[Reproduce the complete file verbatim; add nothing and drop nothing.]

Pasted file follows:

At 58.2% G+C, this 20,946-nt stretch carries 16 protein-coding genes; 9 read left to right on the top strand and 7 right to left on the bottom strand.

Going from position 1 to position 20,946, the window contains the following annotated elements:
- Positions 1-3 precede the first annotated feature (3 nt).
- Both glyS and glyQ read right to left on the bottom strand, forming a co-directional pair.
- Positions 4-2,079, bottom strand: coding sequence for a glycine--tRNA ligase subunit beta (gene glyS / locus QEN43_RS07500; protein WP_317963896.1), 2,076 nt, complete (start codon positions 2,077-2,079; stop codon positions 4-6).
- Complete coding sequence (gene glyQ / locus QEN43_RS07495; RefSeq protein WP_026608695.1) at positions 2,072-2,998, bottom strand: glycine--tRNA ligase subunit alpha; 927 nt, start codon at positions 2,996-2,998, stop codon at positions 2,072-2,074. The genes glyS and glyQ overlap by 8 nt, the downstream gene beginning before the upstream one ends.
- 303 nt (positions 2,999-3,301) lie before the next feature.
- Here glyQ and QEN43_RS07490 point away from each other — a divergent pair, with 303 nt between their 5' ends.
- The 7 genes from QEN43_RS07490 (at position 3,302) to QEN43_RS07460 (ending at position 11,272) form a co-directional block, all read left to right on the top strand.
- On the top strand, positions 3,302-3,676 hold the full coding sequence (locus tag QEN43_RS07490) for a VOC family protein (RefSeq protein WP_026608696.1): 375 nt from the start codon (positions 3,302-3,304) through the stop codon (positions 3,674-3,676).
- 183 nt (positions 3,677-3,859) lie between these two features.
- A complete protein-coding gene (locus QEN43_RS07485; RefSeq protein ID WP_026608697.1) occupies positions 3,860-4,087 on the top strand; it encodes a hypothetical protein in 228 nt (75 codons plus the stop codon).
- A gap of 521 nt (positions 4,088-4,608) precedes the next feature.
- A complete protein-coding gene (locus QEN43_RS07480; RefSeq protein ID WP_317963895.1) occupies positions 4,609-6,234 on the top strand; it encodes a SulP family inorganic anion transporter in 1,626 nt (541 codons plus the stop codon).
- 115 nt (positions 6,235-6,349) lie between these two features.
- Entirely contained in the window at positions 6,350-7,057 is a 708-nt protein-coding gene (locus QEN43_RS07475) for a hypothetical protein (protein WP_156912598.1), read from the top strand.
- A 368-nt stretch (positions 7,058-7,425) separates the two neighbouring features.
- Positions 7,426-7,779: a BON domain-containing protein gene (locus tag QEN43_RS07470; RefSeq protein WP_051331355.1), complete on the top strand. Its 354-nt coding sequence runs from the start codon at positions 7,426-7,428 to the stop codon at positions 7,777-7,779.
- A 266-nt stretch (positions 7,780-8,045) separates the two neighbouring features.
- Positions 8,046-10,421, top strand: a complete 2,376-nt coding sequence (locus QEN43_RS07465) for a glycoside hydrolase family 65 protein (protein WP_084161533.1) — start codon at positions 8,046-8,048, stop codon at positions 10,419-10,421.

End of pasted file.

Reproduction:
At 58.2% G+C, this 20,946-nt stretch carries 16 protein-coding genes; 9 read left to right on the top strand and 7 right to left on the bottom strand.

Going from position 1 to position 20,946, the window contains the following annotated elements:
- Positions 1-3 precede the first annotated feature (3 nt).
- Both glyS and glyQ read right to left on the bottom strand, forming a co-directional pair.
- Positions 4-2,079, bottom strand: coding sequence for a glycine--tRNA ligase subunit beta (gene glyS / locus QEN43_RS07500; protein WP_317963896.1), 2,076 nt, complete (start codon positions 2,077-2,079; stop codon positions 4-6).
- Complete coding sequence (gene glyQ / locus QEN43_RS07495; RefSeq protein WP_026608695.1) at positions 2,072-2,998, bottom strand: glycine--tRNA ligase subunit alpha; 927 nt, start codon at positions 2,996-2,998, stop codon at positions 2,072-2,074. The genes glyS and glyQ overlap by 8 nt, the downstream gene beginning before the upstream one ends.
- 303 nt (positions 2,999-3,301) lie before the next feature.
- Here glyQ and QEN43_RS07490 point away from each other — a divergent pair, with 303 nt between their 5' ends.
- The 7 genes from QEN43_RS07490 (at position 3,302) to QEN43_RS07460 (ending at position 11,272) form a co-directional block, all read left to right on the top strand.
- On the top strand, positions 3,302-3,676 hold the full coding sequence (locus tag QEN43_RS07490) for a VOC family protein (RefSeq protein WP_026608696.1): 375 nt from the start codon (positions 3,302-3,304) through the stop codon (positions 3,674-3,676).
- 183 nt (positions 3,677-3,859) lie between these two features.
- A complete protein-coding gene (locus QEN43_RS07485; RefSeq protein ID WP_026608697.1) occupies positions 3,860-4,087 on the top strand; it encodes a hypothetical protein in 228 nt (75 codons plus the stop codon).
- A gap of 521 nt (positions 4,088-4,608) precedes the next feature.
- A complete protein-coding gene (locus QEN43_RS07480; RefSeq protein ID WP_317963895.1) occupies positions 4,609-6,234 on the top strand; it encodes a SulP family inorganic anion transporter in 1,626 nt (541 codons plus the stop codon).
- 115 nt (positions 6,235-6,349) lie between these two features.
- Entirely contained in the window at positions 6,350-7,057 is a 708-nt protein-coding gene (locus QEN43_RS07475) for a hypothetical protein (protein WP_156912598.1), read from the top strand.
- A 368-nt stretch (positions 7,058-7,425) separates the two neighbouring features.
- Positions 7,426-7,779: a BON domain-containing protein gene (locus tag QEN43_RS07470; RefSeq protein WP_051331355.1), complete on the top strand. Its 354-nt coding sequence runs from the start codon at positions 7,426-7,428 to the stop codon at positions 7,777-7,779.
- A 266-nt stretch (positions 7,780-8,045) separates the two neighbouring features.
- Positions 8,046-10,421, top strand: a complete 2,376-nt coding sequence (locus QEN43_RS07465) for a glycoside hydrolase family 65 protein (protein WP_084161533.1) — start codon at positions 8,046-8,048, stop codon at positions 10,419-10,421.